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Ed Mierzwinski
Senior Director, Federal Consumer Program

Author: Ed Mierzwinski

Senior Director, Federal Consumer Program

202-461-3821

Started on staff: 1977
B.A., M.S., University of Connecticut

Ed oversees U.S. PIRG’s federal consumer program, helping to lead national efforts to improve consumer credit reporting laws, identity theft protections, product safety regulations and more. Ed is co-founder and continuing leader of the coalition, Americans For Financial Reform, which fought for the Dodd-Frank Wall Street Reform and Consumer Protection Act of 2010, including as its centerpiece the Consumer Financial Protection Bureau. He was awarded the Consumer Federation of America's Esther Peterson Consumer Service Award in 2006, Privacy International's Brandeis Award in 2003, and numerous annual "Top Lobbyist" awards from The Hill and other outlets. Ed lives in Virginia, and on weekends he enjoys biking with friends on the many local bicycle trails.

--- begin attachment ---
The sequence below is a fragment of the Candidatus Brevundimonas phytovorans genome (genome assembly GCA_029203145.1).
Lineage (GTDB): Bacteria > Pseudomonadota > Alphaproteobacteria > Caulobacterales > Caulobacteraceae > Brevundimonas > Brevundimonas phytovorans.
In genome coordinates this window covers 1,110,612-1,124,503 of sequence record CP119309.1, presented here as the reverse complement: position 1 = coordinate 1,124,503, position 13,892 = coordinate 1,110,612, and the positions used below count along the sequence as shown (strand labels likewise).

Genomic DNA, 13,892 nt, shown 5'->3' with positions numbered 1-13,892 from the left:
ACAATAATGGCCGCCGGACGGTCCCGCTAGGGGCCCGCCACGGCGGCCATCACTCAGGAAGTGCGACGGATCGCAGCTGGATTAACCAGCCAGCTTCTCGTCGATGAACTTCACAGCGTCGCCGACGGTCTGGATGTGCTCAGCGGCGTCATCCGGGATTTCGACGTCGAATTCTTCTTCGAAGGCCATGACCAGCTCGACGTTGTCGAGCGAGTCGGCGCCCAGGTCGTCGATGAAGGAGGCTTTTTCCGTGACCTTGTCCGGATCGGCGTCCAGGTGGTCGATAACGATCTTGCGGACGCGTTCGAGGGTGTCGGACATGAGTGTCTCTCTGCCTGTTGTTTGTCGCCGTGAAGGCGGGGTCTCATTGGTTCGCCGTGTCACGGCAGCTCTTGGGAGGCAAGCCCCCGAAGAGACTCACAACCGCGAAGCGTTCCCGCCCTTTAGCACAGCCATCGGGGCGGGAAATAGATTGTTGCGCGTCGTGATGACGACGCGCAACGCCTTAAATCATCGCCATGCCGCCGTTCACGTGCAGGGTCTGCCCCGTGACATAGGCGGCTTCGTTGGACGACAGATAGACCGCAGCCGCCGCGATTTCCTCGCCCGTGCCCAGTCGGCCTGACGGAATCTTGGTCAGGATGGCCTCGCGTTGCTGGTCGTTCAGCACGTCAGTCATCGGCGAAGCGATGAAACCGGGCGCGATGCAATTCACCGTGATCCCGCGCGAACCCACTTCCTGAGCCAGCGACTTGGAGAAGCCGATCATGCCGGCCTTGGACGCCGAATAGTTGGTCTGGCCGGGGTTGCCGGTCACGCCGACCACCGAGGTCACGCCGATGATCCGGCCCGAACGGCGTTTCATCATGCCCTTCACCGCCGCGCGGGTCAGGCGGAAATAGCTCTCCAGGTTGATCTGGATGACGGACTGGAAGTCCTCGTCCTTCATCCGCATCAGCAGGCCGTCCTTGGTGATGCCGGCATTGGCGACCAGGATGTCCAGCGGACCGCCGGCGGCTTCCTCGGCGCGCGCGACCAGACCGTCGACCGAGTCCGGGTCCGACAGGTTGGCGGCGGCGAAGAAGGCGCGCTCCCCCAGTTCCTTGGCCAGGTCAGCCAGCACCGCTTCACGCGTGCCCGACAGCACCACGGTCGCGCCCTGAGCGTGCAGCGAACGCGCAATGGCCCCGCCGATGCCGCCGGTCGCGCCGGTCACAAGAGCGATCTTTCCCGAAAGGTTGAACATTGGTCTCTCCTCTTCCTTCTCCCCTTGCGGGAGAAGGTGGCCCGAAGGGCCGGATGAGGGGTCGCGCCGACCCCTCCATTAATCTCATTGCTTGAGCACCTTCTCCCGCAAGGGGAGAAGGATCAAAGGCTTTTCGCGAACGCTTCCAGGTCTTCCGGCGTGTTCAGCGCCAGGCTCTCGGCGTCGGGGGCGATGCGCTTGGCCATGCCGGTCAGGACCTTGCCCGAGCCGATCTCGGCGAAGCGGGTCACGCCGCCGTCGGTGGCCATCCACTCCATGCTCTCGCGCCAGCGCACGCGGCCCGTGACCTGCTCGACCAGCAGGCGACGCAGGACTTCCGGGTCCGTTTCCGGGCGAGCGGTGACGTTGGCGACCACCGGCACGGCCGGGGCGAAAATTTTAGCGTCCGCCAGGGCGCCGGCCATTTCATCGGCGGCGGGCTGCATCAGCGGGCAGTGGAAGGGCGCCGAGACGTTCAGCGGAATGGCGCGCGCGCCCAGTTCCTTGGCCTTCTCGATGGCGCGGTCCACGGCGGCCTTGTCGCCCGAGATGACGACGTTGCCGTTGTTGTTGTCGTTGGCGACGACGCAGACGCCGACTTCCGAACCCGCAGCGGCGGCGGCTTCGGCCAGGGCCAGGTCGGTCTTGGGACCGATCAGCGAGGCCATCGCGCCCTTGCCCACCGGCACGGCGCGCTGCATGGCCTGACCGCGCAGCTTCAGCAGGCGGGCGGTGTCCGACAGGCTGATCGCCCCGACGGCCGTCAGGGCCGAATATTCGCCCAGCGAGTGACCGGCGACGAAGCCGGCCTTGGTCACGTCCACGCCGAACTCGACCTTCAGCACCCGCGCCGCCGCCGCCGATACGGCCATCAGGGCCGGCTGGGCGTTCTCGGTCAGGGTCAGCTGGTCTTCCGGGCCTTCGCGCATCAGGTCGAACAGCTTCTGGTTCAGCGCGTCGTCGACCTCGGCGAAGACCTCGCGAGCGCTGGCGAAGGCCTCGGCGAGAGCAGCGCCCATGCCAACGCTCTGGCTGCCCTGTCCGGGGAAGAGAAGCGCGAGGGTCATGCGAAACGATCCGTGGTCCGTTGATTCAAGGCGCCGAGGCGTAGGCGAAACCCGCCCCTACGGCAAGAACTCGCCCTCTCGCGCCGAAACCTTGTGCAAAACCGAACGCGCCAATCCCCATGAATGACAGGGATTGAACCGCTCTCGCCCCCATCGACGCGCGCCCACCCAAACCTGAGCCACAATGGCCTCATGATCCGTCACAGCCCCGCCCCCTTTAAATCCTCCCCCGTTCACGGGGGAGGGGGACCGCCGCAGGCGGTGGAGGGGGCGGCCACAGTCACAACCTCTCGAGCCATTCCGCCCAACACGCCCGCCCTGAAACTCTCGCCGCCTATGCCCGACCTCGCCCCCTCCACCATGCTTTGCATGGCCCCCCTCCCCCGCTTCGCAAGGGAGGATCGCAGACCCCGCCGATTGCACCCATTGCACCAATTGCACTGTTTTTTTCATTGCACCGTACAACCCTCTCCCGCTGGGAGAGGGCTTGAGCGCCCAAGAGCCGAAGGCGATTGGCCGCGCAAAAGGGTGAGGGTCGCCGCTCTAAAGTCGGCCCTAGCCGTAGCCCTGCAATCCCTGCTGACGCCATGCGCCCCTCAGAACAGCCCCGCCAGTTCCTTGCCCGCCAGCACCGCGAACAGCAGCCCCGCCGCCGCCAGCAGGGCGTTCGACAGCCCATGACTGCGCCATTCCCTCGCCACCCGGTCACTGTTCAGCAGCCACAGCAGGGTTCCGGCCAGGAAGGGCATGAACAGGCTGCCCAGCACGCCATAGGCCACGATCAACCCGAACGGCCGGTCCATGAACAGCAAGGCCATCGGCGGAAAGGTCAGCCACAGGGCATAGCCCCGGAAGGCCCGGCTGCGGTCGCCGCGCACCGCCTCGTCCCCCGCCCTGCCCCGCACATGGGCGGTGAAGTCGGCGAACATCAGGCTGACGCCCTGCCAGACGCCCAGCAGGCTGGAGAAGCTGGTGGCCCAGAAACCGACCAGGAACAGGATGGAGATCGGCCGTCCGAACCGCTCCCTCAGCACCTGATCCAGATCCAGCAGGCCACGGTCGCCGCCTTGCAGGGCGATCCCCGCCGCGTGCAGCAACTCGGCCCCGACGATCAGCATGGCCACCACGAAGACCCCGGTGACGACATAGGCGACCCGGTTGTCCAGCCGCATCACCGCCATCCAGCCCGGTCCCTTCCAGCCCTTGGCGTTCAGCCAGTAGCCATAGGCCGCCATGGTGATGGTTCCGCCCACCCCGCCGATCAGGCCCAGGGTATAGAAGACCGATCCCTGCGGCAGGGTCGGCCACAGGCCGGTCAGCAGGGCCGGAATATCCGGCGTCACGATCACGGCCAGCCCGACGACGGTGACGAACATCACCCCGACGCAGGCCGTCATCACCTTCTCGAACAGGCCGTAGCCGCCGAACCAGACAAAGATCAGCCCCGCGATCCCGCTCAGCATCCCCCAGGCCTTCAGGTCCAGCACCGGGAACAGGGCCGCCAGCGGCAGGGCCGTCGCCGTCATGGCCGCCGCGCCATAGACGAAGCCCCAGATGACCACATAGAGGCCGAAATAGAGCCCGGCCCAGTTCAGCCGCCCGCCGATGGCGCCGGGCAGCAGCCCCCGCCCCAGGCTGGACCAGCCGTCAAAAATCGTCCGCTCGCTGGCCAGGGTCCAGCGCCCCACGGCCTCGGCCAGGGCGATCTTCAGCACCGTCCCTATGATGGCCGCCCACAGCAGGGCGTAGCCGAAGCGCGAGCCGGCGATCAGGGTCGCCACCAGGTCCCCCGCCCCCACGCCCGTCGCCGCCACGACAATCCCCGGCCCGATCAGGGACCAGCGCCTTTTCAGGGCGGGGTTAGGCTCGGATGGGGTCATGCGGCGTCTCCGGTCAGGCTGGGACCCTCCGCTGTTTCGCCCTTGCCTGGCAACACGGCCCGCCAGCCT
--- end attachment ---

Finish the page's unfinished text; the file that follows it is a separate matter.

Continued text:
Banks and debt collectors are leading an array of powerful special interests running a sneak, backdoor attack on the consumer protection law that prevents robocalls to your cell phone without your consent. We've joined other consumer and privacy leaders, and senators led by Ed Markey (MA), to stop them.

Their backdoor regulatory effort follows their stunning defeat in the Republican U.S. House, after an unprecedented bi-partisan coalition of 56 state and territorial attorneys general led by Greg Zoeller (R) of Indiana and Lisa Madigan (D) of Illinois made numerous arguments against their original Congressional proposal, including that it could even lead to more traffic deaths, as consumers unwittingly answered a barrage of unwanted cell phone calls while driving.